Computational Use of Data Agreement (C-UDA)
Sharing data can help address some of society’s biggest challenges and can help individuals and organizations be more innovative, efficient, and productive. We want to make it easier for individuals and organizations that want to share data to do so. We’re working with companies, academics, and researchers to build better processes and tools. As a first step, we’ve taken a closer look at a specific data use scenario with this Computational Use of Data Agreement (C-UDA), intended to complement the Open Use of Data Agreement (O-UDA). The goal of the C-UDA is to define a use of data sets for AI training purposes that contain third party materials, in a manner consistent with law. We hope to gather community input that evolves the agreement for broad use. Our aim is to release a v1 of the C-UDA in Fall 2019. Please provide feedback by October 1, 2019.
For more information on Microsoft’s resources to Removing Barriers to Data Innovation, visit here.
The C-UDA is a simple agreement that allows the data holder to make data available to anyone for computational use purposes, such as artificial intelligence, machine learning, and text and data mining. In short:
- It is intended for data sets that may include material not owned or controlled by the data distributor.
- It addresses data that is assembled from lawfully accessed, publicly available sources to be used for computational analysis.
- Redistribution of the Output from use of the data under the agreement—including results of analysis of the data or ML models trained with the data—carries no obligations.
- Redistribution of data under the agreement—modified or unmodified—requires use of the C-UDA.
- The redistribution obligations are designed to encourage sharing by limiting the liability of the data provider and ensuring that those downstream can identify where the data came from.
Contemplated use case
We envision that this agreement is suitable for situations where the original data provider owns or has lawfully acquired the material in the data set (because they have express permission to use the material), or where they have assembled materials from lawfully and publicly accessible sources and the data is appropriate for distribution for computational use purposes. Permission to redistribute this material is limited to computational analysis to remain compliant with legal precedent and statutory exceptions and to respect the legitimate interests of third party rights owners.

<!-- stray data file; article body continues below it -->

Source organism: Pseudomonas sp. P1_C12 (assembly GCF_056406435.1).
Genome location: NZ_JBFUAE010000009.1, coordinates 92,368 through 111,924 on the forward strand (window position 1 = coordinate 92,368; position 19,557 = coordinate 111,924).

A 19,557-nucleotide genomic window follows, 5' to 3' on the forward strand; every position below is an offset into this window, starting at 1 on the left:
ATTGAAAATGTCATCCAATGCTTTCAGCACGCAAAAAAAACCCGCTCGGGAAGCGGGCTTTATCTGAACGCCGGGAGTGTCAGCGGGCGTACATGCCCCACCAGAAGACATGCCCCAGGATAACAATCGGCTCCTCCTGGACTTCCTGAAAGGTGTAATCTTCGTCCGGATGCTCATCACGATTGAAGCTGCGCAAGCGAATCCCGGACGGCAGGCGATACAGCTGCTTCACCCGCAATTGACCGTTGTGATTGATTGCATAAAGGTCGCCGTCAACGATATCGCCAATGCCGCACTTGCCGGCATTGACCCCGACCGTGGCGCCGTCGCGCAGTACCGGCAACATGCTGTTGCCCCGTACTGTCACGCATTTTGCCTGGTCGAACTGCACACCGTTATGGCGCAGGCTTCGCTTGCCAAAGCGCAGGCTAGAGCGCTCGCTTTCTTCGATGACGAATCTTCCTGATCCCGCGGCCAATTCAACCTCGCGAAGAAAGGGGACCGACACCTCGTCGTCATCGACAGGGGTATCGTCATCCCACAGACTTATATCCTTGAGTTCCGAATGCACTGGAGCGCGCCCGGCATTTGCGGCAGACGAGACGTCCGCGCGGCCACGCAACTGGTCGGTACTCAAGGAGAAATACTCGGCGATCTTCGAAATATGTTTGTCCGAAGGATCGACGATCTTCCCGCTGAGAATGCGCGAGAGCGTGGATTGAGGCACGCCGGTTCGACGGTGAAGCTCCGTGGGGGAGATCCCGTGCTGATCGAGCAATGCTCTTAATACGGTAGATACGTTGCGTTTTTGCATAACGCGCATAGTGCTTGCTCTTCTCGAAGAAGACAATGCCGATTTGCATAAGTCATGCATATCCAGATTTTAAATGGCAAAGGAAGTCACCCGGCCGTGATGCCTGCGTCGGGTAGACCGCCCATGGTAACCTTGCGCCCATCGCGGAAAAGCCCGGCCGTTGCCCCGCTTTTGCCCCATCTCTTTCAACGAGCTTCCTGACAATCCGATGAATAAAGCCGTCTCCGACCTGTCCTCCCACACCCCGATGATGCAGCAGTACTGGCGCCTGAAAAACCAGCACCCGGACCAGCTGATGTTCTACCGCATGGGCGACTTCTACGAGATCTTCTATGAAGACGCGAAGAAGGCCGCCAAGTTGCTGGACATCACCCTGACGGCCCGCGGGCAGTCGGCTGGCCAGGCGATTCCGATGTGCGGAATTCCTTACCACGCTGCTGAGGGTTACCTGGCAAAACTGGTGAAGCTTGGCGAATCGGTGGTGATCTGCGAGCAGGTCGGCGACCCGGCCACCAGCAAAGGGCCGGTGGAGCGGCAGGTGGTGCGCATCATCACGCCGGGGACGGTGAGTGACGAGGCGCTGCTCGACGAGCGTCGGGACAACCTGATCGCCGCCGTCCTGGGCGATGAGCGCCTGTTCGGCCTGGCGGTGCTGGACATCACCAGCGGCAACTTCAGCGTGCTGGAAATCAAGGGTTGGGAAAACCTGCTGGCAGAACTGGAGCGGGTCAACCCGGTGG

This agreement is not recommended where the data provider includes material in the data set that (i) was not lawfully accessed and is not appropriate for distribution for computational use purposes, (ii) is subject to a legally binding restriction that restricts its further distribution, or (iii) raises privacy concerns arising from its distribution. Data Providers may need to consider whether additional measures are appropriate to ensure that data is not made available for use beyond legally permissible computational uses.
A limitation of this agreement is that it does not authorize uses beyond computational use that may otherwise be legally permissible.
With this agreement, Microsoft is not giving legal advice. Please consider your own circumstances and seek your own legal counsel as needed.
The C-UDA does not meet the Open Data Definition
The C-UDA is not intended to be and should not be described as an open data license. Specifically, it does not permit use for any purpose as described in Section 2.1.1 and 2.1.8 of the Open Definition. The C-UDA is intended to address situations in which data cannot be shared under an open license, but it is possible for a data provider to permit computational use. For situations in which an open data license is appropriate, see the O-UDA and other open data licenses.
Why a "computation" only agreement?
We developed the C-UDA to address a gap among current public agreements. Data that is useful for computational analysis may often include copyrightable content, and global legal precedent and legislation have confirmed that copyrighted works may be used for computational use without express consent of the owner. However, continued perceived uncertainty over copyright law has caused many data providers to resort to limitations that significantly restrict who can use data, or how the data can be used, in ways that may be more restrictive than those permitted by applicable law or legislation. These restrictions may create uncertainly or cause confusion among users that greatly limits the usefulness and benefit of data sets containing copyrighted works in artificial intelligence activities, such as machine learning. The C-UDA does not restrict who can use such data, but it limits the use of data to computational analysis to be consistent with applicable law and legislation, and to respect the legitimate interest of rights holders.
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